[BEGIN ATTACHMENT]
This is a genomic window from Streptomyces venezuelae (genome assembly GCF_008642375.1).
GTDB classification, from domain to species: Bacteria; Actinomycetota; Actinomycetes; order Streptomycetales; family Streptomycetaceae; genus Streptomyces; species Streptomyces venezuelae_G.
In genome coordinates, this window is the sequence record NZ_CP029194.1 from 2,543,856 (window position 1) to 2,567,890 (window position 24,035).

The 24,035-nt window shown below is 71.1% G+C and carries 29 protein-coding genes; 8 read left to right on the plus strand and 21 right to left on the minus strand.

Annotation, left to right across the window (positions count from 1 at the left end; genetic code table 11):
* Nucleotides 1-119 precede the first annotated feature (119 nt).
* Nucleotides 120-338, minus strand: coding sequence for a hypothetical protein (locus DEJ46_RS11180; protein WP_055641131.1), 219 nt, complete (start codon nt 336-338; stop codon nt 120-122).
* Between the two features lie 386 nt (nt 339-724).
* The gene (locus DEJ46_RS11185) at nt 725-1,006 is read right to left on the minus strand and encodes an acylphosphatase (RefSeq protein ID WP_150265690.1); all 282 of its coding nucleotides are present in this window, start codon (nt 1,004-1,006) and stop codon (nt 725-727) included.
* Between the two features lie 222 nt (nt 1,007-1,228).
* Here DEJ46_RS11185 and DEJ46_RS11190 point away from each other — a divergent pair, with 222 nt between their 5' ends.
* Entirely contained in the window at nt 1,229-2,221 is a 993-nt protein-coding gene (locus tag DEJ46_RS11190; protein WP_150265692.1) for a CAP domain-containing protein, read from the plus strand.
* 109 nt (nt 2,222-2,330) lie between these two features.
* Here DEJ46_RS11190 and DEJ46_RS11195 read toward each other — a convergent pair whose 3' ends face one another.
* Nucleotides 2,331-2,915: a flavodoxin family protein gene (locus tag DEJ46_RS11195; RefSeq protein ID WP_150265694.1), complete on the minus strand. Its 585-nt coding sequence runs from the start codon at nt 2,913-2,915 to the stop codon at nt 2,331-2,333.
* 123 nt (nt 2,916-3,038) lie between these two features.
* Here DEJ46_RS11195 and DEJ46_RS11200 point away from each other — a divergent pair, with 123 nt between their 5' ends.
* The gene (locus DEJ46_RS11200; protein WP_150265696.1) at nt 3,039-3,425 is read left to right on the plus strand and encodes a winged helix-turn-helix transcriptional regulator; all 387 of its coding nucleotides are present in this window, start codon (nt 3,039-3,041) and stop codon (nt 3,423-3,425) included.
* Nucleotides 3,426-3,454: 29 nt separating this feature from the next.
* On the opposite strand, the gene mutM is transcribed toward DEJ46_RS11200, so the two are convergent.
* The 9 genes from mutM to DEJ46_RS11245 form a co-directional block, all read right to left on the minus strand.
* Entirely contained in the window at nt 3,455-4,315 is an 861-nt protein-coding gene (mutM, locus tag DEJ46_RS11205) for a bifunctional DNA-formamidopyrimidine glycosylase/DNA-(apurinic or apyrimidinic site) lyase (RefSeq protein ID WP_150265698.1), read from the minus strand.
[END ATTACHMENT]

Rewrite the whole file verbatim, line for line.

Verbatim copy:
This is a genomic window from Streptomyces venezuelae (genome assembly GCF_008642375.1).
GTDB classification, from domain to species: Bacteria; Actinomycetota; Actinomycetes; order Streptomycetales; family Streptomycetaceae; genus Streptomyces; species Streptomyces venezuelae_G.
In genome coordinates, this window is the sequence record NZ_CP029194.1 from 2,543,856 (window position 1) to 2,567,890 (window position 24,035).

The 24,035-nt window shown below is 71.1% G+C and carries 29 protein-coding genes; 8 read left to right on the plus strand and 21 right to left on the minus strand.

Annotation, left to right across the window (positions count from 1 at the left end; genetic code table 11):
* Nucleotides 1-119 precede the first annotated feature (119 nt).
* Nucleotides 120-338, minus strand: coding sequence for a hypothetical protein (locus DEJ46_RS11180; protein WP_055641131.1), 219 nt, complete (start codon nt 336-338; stop codon nt 120-122).
* Between the two features lie 386 nt (nt 339-724).
* The gene (locus DEJ46_RS11185) at nt 725-1,006 is read right to left on the minus strand and encodes an acylphosphatase (RefSeq protein ID WP_150265690.1); all 282 of its coding nucleotides are present in this window, start codon (nt 1,004-1,006) and stop codon (nt 725-727) included.
* Between the two features lie 222 nt (nt 1,007-1,228).
* Here DEJ46_RS11185 and DEJ46_RS11190 point away from each other — a divergent pair, with 222 nt between their 5' ends.
* Entirely contained in the window at nt 1,229-2,221 is a 993-nt protein-coding gene (locus tag DEJ46_RS11190; protein WP_150265692.1) for a CAP domain-containing protein, read from the plus strand.
* 109 nt (nt 2,222-2,330) lie between these two features.
* Here DEJ46_RS11190 and DEJ46_RS11195 read toward each other — a convergent pair whose 3' ends face one another.
* Nucleotides 2,331-2,915: a flavodoxin family protein gene (locus tag DEJ46_RS11195; RefSeq protein ID WP_150265694.1), complete on the minus strand. Its 585-nt coding sequence runs from the start codon at nt 2,913-2,915 to the stop codon at nt 2,331-2,333.
* 123 nt (nt 2,916-3,038) lie between these two features.
* Here DEJ46_RS11195 and DEJ46_RS11200 point away from each other — a divergent pair, with 123 nt between their 5' ends.
* The gene (locus DEJ46_RS11200; protein WP_150265696.1) at nt 3,039-3,425 is read left to right on the plus strand and encodes a winged helix-turn-helix transcriptional regulator; all 387 of its coding nucleotides are present in this window, start codon (nt 3,039-3,041) and stop codon (nt 3,423-3,425) included.
* Nucleotides 3,426-3,454: 29 nt separating this feature from the next.
* On the opposite strand, the gene mutM is transcribed toward DEJ46_RS11200, so the two are convergent.
* The 9 genes from mutM to DEJ46_RS11245 form a co-directional block, all read right to left on the minus strand.
* Entirely contained in the window at nt 3,455-4,315 is an 861-nt protein-coding gene (mutM, locus tag DEJ46_RS11205) for a bifunctional DNA-formamidopyrimidine glycosylase/DNA-(apurinic or apyrimidinic site) lyase (RefSeq protein ID WP_150265698.1), read from the minus strand.